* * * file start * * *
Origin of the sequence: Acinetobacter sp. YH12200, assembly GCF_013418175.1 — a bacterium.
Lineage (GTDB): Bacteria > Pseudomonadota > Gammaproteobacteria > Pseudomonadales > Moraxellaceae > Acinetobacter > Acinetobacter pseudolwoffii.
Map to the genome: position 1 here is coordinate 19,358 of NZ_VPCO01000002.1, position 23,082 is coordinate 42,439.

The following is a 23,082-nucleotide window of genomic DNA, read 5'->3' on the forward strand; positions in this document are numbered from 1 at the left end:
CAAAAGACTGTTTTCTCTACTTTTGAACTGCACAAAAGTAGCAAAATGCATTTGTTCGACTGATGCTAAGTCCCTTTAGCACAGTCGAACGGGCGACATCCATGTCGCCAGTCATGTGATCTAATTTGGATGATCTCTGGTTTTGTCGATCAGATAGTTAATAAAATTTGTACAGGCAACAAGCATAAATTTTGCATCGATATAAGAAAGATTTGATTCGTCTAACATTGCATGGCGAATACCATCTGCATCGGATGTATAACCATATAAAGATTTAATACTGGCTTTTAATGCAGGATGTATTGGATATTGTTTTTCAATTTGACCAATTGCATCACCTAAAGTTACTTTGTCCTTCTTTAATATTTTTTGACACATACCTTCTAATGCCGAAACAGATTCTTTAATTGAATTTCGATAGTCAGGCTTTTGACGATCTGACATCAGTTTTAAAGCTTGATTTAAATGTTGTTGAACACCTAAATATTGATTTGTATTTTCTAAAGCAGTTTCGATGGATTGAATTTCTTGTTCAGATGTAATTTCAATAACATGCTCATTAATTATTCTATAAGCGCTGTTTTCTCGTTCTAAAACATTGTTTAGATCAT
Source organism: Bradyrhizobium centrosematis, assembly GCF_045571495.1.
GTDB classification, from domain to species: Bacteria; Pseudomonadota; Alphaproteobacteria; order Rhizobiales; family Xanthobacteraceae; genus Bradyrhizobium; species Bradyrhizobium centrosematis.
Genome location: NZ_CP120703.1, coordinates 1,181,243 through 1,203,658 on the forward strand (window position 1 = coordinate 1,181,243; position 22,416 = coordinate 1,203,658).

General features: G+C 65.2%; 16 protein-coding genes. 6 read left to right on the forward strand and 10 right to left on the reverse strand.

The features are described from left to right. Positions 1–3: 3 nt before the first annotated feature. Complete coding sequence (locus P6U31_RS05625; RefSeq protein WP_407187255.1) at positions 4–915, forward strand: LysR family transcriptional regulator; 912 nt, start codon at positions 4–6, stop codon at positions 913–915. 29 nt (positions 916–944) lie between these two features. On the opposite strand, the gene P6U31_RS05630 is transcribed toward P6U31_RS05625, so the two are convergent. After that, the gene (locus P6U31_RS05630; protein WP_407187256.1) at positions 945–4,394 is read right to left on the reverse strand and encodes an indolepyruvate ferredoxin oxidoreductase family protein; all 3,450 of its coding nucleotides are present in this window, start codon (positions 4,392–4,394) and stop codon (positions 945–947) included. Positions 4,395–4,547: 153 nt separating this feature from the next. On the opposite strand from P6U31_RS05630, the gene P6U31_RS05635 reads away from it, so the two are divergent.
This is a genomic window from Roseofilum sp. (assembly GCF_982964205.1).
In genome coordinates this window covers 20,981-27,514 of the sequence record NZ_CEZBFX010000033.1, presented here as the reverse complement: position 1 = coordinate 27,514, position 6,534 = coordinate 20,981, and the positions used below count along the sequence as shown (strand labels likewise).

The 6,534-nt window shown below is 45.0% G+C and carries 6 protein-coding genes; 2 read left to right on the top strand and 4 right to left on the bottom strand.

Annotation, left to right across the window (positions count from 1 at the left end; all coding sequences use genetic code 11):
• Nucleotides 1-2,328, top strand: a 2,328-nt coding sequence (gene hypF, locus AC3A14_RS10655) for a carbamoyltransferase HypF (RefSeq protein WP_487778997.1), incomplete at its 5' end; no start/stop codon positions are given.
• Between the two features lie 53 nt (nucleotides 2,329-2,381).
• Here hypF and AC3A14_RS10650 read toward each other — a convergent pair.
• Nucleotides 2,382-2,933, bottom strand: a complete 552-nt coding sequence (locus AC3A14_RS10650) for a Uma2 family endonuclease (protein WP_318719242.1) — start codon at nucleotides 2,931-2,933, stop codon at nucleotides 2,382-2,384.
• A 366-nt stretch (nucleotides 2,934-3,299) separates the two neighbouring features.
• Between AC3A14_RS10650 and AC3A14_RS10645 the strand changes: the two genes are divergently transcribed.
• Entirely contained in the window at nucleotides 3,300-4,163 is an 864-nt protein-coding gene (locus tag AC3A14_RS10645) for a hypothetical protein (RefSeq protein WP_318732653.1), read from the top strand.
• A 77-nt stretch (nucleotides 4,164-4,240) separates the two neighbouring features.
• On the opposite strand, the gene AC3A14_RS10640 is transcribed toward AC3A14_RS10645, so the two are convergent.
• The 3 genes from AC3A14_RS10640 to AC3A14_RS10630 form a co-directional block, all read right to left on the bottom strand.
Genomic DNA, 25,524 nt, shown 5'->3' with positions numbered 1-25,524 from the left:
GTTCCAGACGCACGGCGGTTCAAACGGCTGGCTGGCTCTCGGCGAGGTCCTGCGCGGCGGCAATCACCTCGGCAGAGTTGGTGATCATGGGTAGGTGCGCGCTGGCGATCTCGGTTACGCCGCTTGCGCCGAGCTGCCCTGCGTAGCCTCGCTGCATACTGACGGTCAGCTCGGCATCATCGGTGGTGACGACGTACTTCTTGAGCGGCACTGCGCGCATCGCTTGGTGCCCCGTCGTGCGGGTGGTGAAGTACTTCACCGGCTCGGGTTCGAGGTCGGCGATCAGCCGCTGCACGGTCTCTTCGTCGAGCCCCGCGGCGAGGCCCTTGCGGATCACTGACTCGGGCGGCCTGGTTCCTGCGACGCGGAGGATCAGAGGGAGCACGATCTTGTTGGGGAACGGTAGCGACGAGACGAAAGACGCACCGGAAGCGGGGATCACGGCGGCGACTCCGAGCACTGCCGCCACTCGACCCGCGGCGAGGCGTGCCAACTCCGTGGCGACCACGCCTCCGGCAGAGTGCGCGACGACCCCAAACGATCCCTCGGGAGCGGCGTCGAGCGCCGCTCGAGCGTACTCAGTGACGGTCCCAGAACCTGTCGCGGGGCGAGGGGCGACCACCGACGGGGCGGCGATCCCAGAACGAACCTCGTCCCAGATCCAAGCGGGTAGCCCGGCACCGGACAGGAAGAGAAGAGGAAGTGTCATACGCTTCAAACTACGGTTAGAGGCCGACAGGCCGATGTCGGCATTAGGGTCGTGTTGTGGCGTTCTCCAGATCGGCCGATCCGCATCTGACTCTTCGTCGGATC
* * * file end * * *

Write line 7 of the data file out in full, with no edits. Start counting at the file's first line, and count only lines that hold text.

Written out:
GTDB classification, from domain to species: Bacteria; Pseudomonadota; Alphaproteobacteria; order Rhizobiales; family Xanthobacteraceae; genus Bradyrhizobium; species Bradyrhizobium centrosematis.